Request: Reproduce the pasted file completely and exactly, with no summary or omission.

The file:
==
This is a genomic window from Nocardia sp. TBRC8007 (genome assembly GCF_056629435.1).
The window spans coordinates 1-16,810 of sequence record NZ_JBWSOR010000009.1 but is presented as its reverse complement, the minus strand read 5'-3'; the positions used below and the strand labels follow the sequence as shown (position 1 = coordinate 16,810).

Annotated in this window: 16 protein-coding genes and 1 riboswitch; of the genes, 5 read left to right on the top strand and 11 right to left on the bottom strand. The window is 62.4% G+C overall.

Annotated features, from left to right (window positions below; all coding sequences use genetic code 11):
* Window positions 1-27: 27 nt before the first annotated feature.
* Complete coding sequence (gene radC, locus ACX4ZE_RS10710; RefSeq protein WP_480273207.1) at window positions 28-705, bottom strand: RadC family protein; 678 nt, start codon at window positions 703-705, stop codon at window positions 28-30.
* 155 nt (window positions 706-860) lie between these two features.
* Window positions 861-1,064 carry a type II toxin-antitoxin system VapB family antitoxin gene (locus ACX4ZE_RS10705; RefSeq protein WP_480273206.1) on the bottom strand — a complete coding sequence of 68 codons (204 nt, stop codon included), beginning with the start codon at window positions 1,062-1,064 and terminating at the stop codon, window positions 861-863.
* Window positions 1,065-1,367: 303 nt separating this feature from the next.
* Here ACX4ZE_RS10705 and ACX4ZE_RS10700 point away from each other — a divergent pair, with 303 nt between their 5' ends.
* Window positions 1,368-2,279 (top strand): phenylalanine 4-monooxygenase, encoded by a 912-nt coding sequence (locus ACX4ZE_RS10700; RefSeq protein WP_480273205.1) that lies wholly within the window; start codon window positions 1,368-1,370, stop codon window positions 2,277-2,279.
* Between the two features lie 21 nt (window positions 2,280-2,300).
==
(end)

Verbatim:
This is a genomic window from Nocardia sp. TBRC8007 (genome assembly GCF_056629435.1).
The window spans coordinates 1-16,810 of sequence record NZ_JBWSOR010000009.1 but is presented as its reverse complement, the minus strand read 5'-3'; the positions used below and the strand labels follow the sequence as shown (position 1 = coordinate 16,810).

Annotated in this window: 16 protein-coding genes and 1 riboswitch; of the genes, 5 read left to right on the top strand and 11 right to left on the bottom strand. The window is 62.4% G+C overall.

Annotated features, from left to right (window positions below; all coding sequences use genetic code 11):
* Window positions 1-27: 27 nt before the first annotated feature.
* Complete coding sequence (gene radC, locus ACX4ZE_RS10710; RefSeq protein WP_480273207.1) at window positions 28-705, bottom strand: RadC family protein; 678 nt, start codon at window positions 703-705, stop codon at window positions 28-30.
* 155 nt (window positions 706-860) lie between these two features.
* Window positions 861-1,064 carry a type II toxin-antitoxin system VapB family antitoxin gene (locus ACX4ZE_RS10705; RefSeq protein WP_480273206.1) on the bottom strand — a complete coding sequence of 68 codons (204 nt, stop codon included), beginning with the start codon at window positions 1,062-1,064 and terminating at the stop codon, window positions 861-863.
* Window positions 1,065-1,367: 303 nt separating this feature from the next.
* Here ACX4ZE_RS10705 and ACX4ZE_RS10700 point away from each other — a divergent pair, with 303 nt between their 5' ends.
* Window positions 1,368-2,279 (top strand): phenylalanine 4-monooxygenase, encoded by a 912-nt coding sequence (locus ACX4ZE_RS10700; RefSeq protein WP_480273205.1) that lies wholly within the window; start codon window positions 1,368-1,370, stop codon window positions 2,277-2,279.
* Between the two features lie 21 nt (window positions 2,280-2,300).